Bain (History and Academic Affairs/Univ. of the District of Columbia; What the Best College Teachers Do, 2004, etc.) taps into the experiences of dynamic, innovative individuals to tease out how their college experience shaped them.
The author does not present much groundbreaking material, but his interviews with Nobel Prize winners, professional athletes and entertainers and well-regarded educators and researchers demonstrate the many vital approaches a student can bring to their college experience. Bain writes with clarity and modulated enthusiasm about intrinsic motivation, adaptive experts and the necessity of invention and the importance of mindfulness. He convincingly argues for the significance of a liberal education—“engaging in dialogues that brought their own perspectives to bear yet tested them against the values and concepts of others and against the rules of reason and the standards of evidence”—but what really piques Bain’s interest is the act of immersing oneself in any activity that ignites true passion. Creativity comes to those who become “lost in something other than themselves.” The experiences of successful students are certainly burnished by exposure to the length and breadth of a liberal curriculum, but they are spurred by awe and fascination. The best students seek the meaning behind the text, its implications and applications, and how those implications interact with what they have already learned. To think in so rich and robust a way as Bain describes—“trying to answer questions or solve problems that they regard as important, intriguing, or just beautiful”—is an aspiration of the first order.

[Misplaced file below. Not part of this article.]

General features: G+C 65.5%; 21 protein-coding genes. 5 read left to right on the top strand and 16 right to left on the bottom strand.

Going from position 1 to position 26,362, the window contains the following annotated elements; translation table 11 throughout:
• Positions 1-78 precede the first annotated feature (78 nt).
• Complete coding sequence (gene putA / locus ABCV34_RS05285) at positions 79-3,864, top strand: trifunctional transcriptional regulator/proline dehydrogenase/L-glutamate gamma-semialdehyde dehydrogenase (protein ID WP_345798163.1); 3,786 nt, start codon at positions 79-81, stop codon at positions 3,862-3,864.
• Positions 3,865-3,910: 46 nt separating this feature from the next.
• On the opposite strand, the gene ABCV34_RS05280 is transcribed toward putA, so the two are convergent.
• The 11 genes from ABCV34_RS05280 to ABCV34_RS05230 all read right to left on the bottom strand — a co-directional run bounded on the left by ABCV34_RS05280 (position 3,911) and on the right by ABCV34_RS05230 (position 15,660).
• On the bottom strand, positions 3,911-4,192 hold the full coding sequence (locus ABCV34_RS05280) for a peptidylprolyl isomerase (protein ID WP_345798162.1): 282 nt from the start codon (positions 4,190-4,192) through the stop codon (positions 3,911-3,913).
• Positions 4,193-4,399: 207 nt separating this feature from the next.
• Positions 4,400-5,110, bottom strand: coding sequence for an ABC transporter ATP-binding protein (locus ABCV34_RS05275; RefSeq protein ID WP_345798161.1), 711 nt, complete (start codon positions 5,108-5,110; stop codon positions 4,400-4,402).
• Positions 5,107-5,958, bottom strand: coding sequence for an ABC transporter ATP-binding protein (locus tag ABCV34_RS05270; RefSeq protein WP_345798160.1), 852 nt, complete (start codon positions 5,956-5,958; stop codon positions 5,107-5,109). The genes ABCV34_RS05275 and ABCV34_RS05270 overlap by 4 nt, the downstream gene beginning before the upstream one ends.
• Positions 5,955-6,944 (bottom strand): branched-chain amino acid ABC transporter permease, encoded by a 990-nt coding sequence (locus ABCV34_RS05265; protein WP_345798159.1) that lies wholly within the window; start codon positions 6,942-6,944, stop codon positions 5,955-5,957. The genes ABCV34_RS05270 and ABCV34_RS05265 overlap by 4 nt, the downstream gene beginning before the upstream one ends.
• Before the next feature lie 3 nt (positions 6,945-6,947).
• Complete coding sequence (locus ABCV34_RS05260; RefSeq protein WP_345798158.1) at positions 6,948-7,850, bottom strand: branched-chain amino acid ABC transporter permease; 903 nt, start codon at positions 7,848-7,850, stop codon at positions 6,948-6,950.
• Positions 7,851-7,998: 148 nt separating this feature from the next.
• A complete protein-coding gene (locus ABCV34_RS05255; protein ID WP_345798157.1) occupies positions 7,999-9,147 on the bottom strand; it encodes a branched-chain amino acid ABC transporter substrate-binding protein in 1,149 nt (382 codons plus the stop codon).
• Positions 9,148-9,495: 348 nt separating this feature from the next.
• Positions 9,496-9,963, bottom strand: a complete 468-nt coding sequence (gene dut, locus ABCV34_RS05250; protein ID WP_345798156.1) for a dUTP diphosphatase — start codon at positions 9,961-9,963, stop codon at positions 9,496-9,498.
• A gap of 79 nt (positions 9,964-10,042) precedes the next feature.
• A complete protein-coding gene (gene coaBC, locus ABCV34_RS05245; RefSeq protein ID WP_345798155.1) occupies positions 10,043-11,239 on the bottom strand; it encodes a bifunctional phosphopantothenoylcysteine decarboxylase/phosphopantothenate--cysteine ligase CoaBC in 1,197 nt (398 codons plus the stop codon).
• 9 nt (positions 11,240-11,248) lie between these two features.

A soundly encouraging guide for college students to think deeply and for as long as it takes.